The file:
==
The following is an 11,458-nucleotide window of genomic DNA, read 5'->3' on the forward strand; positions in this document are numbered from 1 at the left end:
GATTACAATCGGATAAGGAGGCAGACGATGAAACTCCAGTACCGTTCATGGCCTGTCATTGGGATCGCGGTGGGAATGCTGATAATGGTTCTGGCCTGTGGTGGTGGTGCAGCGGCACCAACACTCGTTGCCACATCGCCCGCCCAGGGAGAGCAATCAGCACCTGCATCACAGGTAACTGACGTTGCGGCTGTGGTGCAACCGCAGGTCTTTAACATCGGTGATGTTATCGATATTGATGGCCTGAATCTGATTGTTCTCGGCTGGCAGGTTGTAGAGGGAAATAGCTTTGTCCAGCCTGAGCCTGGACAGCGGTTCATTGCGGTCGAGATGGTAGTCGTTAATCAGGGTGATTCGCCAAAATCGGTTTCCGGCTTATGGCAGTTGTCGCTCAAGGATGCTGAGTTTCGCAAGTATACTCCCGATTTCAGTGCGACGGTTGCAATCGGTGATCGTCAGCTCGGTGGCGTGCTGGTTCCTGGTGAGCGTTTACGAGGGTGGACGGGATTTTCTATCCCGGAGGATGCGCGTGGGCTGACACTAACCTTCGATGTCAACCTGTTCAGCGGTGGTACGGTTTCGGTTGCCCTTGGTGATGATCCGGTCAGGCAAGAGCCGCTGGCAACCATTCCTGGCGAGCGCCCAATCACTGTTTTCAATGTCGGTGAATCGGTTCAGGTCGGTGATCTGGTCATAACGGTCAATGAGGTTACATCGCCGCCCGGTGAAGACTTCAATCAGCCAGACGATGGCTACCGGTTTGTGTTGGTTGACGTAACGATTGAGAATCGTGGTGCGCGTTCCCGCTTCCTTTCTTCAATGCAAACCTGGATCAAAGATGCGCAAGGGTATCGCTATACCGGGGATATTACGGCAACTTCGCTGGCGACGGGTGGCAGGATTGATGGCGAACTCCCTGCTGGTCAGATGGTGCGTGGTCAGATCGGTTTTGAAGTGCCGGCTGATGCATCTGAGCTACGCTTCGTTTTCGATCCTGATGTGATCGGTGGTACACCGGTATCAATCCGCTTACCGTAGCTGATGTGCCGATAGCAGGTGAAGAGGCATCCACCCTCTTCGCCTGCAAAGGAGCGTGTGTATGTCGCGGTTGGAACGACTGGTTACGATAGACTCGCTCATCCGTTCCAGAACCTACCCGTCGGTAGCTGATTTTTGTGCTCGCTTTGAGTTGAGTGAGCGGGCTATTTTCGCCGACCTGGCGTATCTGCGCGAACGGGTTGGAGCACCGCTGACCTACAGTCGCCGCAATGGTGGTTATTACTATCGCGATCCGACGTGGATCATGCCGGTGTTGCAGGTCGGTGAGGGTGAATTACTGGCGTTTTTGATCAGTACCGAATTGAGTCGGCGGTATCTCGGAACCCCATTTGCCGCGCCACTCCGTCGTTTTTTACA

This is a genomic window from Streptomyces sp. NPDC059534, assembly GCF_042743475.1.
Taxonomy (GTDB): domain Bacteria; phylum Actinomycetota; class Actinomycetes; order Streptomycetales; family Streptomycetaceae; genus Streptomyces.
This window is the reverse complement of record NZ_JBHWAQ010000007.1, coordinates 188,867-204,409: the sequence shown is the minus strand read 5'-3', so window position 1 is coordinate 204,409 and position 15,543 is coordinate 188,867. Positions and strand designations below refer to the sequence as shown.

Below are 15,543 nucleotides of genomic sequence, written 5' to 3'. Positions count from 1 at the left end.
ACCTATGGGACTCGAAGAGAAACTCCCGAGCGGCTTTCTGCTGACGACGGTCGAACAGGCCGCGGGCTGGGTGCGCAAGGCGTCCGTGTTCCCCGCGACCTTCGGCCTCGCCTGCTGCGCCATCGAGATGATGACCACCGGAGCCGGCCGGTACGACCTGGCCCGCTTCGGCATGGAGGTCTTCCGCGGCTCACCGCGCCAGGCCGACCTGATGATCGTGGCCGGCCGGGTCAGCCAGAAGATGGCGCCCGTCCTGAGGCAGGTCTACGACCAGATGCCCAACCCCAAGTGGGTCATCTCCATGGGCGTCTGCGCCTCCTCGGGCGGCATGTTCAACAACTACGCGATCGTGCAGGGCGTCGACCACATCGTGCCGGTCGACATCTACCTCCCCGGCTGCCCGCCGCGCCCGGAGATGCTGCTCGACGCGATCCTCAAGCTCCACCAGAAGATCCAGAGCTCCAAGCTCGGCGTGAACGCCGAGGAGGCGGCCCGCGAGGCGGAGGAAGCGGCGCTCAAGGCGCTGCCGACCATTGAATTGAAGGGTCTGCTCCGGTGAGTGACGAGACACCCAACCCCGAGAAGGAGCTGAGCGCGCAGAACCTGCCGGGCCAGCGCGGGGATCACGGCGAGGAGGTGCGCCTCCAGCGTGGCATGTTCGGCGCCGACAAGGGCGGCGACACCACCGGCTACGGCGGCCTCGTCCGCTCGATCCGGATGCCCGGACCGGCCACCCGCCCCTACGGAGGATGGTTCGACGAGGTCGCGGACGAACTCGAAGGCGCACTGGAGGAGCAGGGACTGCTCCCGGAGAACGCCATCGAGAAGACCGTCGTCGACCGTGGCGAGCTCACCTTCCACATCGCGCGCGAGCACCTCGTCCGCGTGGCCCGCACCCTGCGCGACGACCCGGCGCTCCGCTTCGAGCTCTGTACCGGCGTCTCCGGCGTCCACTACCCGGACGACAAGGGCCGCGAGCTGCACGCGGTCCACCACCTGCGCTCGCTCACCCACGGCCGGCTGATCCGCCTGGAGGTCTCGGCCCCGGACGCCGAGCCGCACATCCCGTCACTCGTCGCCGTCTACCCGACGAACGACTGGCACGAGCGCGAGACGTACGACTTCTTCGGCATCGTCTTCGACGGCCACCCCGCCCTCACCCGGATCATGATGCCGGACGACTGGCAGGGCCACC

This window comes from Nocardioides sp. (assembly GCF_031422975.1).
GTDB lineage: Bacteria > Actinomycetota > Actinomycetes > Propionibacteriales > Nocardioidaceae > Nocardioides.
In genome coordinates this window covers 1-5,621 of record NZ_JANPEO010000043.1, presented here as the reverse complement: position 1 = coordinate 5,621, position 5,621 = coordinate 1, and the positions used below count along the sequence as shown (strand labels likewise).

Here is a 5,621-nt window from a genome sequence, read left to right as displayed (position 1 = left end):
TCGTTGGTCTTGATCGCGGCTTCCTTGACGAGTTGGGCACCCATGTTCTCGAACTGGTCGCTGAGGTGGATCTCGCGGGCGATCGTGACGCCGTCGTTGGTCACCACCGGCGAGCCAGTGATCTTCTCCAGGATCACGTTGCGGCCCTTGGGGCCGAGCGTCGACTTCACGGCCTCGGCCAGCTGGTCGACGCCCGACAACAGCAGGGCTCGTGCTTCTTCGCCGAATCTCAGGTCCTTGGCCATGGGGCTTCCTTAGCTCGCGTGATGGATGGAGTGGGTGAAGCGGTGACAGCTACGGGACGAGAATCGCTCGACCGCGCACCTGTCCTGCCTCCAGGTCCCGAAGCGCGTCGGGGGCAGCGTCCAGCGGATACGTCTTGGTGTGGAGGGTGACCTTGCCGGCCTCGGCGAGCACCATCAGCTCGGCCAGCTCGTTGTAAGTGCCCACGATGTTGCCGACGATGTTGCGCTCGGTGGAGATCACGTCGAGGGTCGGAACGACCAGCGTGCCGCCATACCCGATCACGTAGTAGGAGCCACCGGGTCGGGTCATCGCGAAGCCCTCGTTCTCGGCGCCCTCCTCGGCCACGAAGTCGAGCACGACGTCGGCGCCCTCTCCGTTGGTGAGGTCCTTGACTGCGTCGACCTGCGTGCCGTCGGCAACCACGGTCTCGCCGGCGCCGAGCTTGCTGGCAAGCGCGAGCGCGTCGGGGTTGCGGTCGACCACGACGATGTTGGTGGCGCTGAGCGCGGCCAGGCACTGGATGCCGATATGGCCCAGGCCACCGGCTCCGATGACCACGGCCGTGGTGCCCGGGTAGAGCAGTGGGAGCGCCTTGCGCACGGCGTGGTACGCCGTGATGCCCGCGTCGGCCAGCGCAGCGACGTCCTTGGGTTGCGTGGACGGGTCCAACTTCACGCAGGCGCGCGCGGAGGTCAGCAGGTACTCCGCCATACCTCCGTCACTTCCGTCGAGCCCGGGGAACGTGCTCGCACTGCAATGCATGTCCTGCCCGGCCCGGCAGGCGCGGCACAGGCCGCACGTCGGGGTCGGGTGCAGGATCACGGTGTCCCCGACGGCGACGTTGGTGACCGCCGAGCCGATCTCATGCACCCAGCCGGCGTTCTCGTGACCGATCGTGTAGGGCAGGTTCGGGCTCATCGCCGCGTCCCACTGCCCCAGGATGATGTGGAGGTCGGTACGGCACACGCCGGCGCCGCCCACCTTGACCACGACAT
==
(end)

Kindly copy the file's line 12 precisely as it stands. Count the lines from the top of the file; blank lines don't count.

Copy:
TCGTTGGTCTTGATCGCGGCTTCCTTGACGAGTTGGGCACCCATGTTCTCGAACTGGTCGCTGAGGTGGATCTCGCGGGCGATCGTGACGCCGTCGTTGGTCACCACCGGCGAGCCAGTGATCTTCTCCAGGATCACGTTGCGGCCCTTGGGGCCGAGCGTCGACTTCACGGCCTCGGCCAGCTGGTCGACGCCCGACAACAGCAGGGCTCGTGCTTCTTCGCCGAATCTCAGGTCCTTGGCCATGGGGCTTCCTTAGCTCGCGTGATGGATGGAGTGGGTGAAGCGGTGACAGCTACGGGACGAGAATCGCTCGACCGCGCACCTGTCCTGCCTCCAGGTCCCGAAGCGCGTCGGGGGCAGCGTCCAGCGGATACGTCTTGGTGTGGAGGGTGACCTTGCCGGCCTCGGCGAGCACCATCAGCTCGGCCAGCTCGTTGTAAGTGCCCACGATGTTGCCGACGATGTTGCGCTCGGTGGAGATCACGTCGAGGGTCGGAACGACCAGCGTGCCGCCATACCCGATCACGTAGTAGGAGCCACCGGGTCGGGTCATCGCGAAGCCCTCGTTCTCGGCGCCCTCCTCGGCCACGAAGTCGAGCACGACGTCGGCGCCCTCTCCGTTGGTGAGGTCCTTGACTGCGTCGACCTGCGTGCCGTCGGCAACCACGGTCTCGCCGGCGCCGAGCTTGCTGGCAAGCGCGAGCGCGTCGGGGTTGCGGTCGACCACGACGATGTTGGTGGCGCTGAGCGCGGCCAGGCACTGGATGCCGATATGGCCCAGGCCACCGGCTCCGATGACCACGGCCGTGGTGCCCGGGTAGAGCAGTGGGAGCGCCTTGCGCACGGCGTGGTACGCCGTGATGCCCGCGTCGGCCAGCGCAGCGACGTCCTTGGGTTGCGTGGACGGGTCCAACTTCACGCAGGCGCGCGCGGAGGTCAGCAGGTACTCCGCCATACCTCCGTCACTTCCGTCGAGCCCGGGGAACGTGCTCGCACTGCAATGCATGTCCTGCCCGGCCCGGCAGGCGCGGCACAGGCCGCACGTCGGGGTCGGGTGCAGGATCACGGTGTCCCCGACGGCGACGTTGGTGACCGCCGAGCCGATCTCATGCACCCAGCCGGCGTTCTCGTGACCGATCGTGTAGGGCAGGTTCGGGCTCATCGCCGCGTCCCACTGCCCCAGGATGATGTGGAGGTCGGTACGGCACACGCCGGCGCCGCCCACCTTGACCACGACAT